Photograph courtesy Gary M. Stolz/U.S. Fish and Wildlife Service
Tiger Salamander Range
- Average life span in the wild:
- 12 to 15 years
- 7 to 14 in (18 to 35 cm)
- 4.4 oz (126 g)
- Did you know?
- During courtship, a male tiger salamander sometimes impersonates a female in order to sneak in and deposit his spermatophore on top of a rival male's.
- Size relative to a tea cup:
Tiger salamanders' markings are variable throughout their extensive range, but the most common marking resembles the vertically striped pattern of their mammalian namesake.
They are usually brown in color with brilliant yellow stripes or blotches over the length of their bodies. Their base color, however, can also be greenish or gray and their markings can be yellow dots or brown splotches. Some have no markings at all.
Thick-bodied amphibians with short snouts, sturdy legs, and long tails, tigers are the largest land-dwelling salamander on Earth. They can grow to 14 inches (35 centimeters) in length, but the average size is more like 6 to 8 inches (15.2 to 20.3 centimeters).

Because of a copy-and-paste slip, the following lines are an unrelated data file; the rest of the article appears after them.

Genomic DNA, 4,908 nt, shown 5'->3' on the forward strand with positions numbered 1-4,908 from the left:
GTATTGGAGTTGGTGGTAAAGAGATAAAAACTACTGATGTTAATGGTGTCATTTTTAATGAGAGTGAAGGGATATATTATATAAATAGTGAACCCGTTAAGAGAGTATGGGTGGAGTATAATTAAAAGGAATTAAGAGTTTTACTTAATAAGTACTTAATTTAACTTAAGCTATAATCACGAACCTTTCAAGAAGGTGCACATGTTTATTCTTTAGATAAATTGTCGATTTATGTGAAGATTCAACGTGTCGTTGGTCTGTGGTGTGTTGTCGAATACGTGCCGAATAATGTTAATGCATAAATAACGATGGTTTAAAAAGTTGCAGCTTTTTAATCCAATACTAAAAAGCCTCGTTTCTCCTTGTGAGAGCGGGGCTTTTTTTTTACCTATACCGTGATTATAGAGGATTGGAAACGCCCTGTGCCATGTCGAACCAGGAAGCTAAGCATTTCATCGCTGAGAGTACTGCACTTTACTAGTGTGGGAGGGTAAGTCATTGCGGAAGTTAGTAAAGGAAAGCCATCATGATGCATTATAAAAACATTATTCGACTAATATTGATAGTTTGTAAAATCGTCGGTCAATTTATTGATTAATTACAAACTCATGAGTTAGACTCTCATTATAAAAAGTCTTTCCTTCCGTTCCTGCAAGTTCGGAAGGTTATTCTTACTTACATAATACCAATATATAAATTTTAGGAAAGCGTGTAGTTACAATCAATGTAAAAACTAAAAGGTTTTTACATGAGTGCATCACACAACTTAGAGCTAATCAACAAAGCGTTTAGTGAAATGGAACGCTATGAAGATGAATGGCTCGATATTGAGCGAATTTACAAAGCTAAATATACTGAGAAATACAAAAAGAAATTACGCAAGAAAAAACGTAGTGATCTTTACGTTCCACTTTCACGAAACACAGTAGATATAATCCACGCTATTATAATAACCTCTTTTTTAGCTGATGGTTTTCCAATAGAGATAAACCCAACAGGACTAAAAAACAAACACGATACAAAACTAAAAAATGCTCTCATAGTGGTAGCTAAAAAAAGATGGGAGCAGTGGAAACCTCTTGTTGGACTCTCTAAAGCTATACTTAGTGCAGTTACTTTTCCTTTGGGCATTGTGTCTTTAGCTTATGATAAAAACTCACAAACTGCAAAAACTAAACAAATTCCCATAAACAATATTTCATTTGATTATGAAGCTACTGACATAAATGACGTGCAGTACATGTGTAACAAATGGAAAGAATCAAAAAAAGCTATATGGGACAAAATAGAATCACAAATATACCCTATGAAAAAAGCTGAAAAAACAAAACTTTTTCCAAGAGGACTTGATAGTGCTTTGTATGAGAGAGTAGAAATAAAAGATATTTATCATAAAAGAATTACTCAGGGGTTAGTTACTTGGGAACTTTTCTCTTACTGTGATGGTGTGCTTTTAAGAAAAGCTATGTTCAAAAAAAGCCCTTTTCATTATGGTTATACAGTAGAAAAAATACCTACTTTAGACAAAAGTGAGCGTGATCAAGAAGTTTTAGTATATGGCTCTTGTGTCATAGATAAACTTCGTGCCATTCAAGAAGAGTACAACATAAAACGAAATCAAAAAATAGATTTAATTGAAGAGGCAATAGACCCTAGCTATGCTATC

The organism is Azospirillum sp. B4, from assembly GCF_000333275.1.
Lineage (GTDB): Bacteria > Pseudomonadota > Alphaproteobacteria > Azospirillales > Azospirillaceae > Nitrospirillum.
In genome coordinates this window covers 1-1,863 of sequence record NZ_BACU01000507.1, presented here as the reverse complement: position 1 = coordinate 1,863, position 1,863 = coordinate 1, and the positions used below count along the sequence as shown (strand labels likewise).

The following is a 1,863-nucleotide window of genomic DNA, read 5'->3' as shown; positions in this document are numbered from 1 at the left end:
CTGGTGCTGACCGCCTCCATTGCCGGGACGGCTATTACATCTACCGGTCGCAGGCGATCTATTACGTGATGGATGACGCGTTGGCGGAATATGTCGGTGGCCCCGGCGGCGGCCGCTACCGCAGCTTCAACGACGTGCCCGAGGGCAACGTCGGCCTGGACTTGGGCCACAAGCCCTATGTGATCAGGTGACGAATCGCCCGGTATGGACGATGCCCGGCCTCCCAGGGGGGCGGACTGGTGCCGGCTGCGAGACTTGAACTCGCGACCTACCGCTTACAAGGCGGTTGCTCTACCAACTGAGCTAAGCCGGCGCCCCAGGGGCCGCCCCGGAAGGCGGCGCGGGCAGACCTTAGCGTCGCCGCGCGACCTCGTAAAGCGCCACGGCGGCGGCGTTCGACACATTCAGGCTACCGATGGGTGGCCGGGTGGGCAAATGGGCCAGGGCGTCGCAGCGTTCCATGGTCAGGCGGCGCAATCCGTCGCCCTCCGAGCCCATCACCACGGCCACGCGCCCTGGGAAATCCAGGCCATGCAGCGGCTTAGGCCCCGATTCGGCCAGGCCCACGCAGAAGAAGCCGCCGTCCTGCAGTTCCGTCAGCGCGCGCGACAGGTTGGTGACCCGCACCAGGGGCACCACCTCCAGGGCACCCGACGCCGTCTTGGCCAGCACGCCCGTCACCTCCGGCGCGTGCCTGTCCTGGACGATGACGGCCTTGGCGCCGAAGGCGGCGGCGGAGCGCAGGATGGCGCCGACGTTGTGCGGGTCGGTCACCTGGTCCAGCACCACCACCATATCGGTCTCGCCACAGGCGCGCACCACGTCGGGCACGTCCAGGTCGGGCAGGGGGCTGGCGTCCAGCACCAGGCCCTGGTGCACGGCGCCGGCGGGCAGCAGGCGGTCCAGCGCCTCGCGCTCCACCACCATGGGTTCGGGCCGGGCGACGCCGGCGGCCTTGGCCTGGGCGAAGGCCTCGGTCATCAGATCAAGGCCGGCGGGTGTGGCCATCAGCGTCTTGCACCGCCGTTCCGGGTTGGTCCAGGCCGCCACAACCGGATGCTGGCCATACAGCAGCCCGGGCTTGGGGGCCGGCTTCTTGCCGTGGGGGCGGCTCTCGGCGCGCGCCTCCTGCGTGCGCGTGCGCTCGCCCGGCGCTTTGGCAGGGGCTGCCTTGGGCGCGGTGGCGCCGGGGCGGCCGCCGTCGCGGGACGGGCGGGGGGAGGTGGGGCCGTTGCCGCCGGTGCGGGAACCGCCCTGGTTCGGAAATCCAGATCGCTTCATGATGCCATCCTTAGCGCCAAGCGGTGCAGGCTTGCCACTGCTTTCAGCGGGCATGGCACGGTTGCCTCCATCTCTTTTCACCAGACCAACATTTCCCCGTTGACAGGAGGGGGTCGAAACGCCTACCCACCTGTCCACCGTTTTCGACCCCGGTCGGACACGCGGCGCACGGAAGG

They are also the most wide-ranging salamander species in North America, living throughout most of the United States, southern Canada, and eastern Mexico. They live in deep burrows, up to two feet (60 centimeters) below the surface, near ponds, lakes, or slow-moving streams and are one of few salamanders able to survive in the arid climate of the North America interior.
Highly voracious predators, they emerge from their burrows at night to feed on worms, insects, frogs, and even other salamanders.
Their population is healthy throughout their range, but deforestation, pollution, and rising acidity levels in their breeding pools is affecting their distribution. Many are even killed by cars as they cross roads in the spring en route to or from their breeding sites.
Tiger salamanders are long-lived, averaging 10 to 16 years in the wild.
Want to see more of these incredibly colorful critters? Hop on in.
Meet the endangered newt that’s Europe’s largest. Learn why these amphibians are special—warts and all.
Go underground and meet this salamander that's both large and common, yet so secretive it’s rarely seen.
Scientists estimate only about 3,000 wild tigers are left in the entire world. Meet the subspecies and see what threats each is facing.